- The Washington Times - Friday, May 4, 2018

The Alliance Defending Freedom has been deemed ineligible for participation on AmazonSmile, the online retailer’s charity platform, after the Southern Poverty Law Center added the socially conservative legal group to its list of “hate groups.”

On AmazonSmile, customers can select a charitable organization to receive donations equal to .5 percent of eligible purchases. Participating organizations are prohibited from promoting “intolerance, discrimination or discriminatory practices based on race, sex, religion, nationality, disability, sexual orientation, or age,” or engaging in “hate, terrorism, or violence.”

Amazon relies upon the Southern Poverty Law Center and the U.S. Office of Foreign Assets Control to determine which registered organizations run afoul of that policy.

In 2016, the Southern Poverty Law Center added the Alliance Defending Freedom to its list of “hate groups.” The hate list classifies white supremacist organization, such as the Westboro Baptist Church and the Knights of the Ku Klux Klan, in the same terms as socially conservative outfits like the American Family Association, Family Research Council and Liberty Council.

A spokesperson for Amazon declined to comment.

ADF General Counsel Michael Farris accused Amazon of “hiding behind the Southern Poverty Law Center.”

“SPLC is not a neutral watchdog organization,” Mr. Farris said in a statement. “Instead, it raises money by slandering people and organizations who disagree with its views.”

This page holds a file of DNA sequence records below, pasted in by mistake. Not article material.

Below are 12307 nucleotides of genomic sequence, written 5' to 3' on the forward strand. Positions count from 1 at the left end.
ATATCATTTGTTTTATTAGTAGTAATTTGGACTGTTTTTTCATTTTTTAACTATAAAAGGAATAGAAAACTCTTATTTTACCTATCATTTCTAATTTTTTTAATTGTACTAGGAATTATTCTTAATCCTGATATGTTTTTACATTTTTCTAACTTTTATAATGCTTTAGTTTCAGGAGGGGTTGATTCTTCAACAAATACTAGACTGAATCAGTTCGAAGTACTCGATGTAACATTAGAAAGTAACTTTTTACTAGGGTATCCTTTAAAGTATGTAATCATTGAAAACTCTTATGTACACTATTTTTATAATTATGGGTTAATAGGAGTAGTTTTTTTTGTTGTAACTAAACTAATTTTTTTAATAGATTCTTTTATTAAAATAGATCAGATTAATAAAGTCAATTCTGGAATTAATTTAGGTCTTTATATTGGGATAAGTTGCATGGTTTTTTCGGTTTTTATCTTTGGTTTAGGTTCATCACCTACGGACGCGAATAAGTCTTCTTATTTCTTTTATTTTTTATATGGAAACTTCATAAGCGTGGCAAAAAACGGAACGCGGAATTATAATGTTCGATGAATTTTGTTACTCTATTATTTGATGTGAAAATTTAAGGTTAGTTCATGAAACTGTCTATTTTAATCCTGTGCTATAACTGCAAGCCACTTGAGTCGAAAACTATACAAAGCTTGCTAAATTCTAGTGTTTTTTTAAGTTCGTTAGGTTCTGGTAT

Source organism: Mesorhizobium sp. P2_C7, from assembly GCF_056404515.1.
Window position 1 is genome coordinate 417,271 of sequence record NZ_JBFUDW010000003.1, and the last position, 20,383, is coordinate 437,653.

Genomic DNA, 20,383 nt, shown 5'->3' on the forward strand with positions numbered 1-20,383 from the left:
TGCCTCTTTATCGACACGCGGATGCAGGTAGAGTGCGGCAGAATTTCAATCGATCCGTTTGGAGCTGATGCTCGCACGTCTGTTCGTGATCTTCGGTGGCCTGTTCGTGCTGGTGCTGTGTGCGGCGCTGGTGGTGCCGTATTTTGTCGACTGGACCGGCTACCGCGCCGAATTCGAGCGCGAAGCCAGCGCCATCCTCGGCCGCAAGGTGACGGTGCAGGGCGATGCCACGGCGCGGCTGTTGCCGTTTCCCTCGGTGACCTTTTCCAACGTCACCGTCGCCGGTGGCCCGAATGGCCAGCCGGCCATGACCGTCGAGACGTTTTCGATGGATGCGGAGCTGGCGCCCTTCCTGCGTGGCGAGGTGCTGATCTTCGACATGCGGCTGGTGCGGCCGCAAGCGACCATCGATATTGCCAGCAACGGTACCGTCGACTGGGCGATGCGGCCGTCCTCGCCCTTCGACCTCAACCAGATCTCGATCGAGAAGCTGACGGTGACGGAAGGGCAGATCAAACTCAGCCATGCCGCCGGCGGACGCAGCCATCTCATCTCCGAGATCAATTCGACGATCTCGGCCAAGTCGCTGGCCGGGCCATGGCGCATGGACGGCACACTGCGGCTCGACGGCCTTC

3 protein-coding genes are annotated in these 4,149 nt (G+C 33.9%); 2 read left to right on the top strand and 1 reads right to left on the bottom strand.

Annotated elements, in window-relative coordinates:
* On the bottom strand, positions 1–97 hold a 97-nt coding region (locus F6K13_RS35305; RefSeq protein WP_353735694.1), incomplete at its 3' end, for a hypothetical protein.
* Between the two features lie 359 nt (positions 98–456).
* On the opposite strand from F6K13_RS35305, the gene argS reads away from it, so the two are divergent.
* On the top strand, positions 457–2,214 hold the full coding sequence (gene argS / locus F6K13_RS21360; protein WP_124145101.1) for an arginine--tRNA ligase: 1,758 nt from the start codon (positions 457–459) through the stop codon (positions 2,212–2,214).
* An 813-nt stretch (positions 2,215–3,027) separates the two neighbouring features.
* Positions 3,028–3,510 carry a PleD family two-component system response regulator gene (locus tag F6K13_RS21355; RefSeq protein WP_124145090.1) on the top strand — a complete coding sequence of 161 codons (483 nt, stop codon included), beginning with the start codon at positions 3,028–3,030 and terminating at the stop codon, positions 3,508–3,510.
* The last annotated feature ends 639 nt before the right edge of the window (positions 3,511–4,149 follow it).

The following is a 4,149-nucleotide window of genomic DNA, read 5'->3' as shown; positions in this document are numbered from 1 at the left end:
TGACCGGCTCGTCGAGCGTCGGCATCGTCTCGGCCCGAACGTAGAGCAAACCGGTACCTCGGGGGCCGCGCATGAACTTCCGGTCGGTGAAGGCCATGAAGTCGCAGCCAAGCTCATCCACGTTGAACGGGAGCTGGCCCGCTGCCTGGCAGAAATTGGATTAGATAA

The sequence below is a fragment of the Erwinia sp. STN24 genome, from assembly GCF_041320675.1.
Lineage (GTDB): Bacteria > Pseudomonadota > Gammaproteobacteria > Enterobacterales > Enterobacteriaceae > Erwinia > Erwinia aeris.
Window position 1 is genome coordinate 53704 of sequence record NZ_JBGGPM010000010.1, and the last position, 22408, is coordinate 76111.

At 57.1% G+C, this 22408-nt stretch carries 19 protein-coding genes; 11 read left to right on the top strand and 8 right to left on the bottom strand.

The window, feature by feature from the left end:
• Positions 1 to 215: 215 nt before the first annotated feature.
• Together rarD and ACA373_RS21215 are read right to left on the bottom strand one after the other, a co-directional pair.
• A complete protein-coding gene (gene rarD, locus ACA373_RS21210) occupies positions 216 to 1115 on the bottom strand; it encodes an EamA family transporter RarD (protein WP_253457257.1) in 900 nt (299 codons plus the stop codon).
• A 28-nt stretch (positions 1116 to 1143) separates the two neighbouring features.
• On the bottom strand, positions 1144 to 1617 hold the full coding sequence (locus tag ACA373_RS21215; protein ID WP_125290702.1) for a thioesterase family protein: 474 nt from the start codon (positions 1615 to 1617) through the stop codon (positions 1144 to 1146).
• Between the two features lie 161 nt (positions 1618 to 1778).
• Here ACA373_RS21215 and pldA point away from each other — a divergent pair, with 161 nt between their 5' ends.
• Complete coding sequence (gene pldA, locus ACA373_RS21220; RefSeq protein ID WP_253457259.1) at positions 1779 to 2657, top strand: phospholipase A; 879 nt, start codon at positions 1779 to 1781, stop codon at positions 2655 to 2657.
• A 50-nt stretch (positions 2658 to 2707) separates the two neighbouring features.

ADF​​ has ​been involved in 52 ​successful ​cases before the U.S. Supreme Court. Its precedent-setting victories include Conestoga Wood Specialties Corp. v. Burwell, a case linked with the 2014 Hobby Lobby decision that allowed for-profit religious corporations to deny employees contraception and abortifacient coverage mandated by the Affordable Care Act.

The group is also defending Jack Phillips, the owner of Masterpiece Cakeshop in Lakewood, Colorado, who declined to bake a cake for a same-sex wedding ceremony, citing his Christian beliefs.

The Colorado Civil Rights Commission ordered Mr. Phillips to bake wedding cakes for both opposite-sex and same-sex couples or stop designing custom wedding cakes altogether. He opted to stop baking wedding cakes, which comprised about 40 percent of his business. The commission also ordered Mr. Phillips to undergo “re-education” training and file quarterly “compliance” reports.

The U.S. Supreme Court heard oral argument for the case in December.

There are nearly a million charities to choose from on AmazonSmile, including the National Rifle Association Foundation and the Foundation for Individual Rights in Education.

The SPLC is a fundraising powerhouse with an endowment approaching a half billion dollars.

The Weekly Standard reported that the group raised $132 million in fiscal 2017 and keeps nearly $70 million in foreign investments in the Cayman Islands, British Virgin Islands and Bermuda.

Of the $60 million in expenses incurred by the SPLC in 2017, $3 million went to “legal case expenses,” $3 million to publications and $3.7 million to “other educational projects.”

Fundraising expenses totaled $12.6 million, while $11 million went to legal salaries and $7 million to educational salaries.

• Bradford Richardson can be reached at brichardson@washingtontimes.com.

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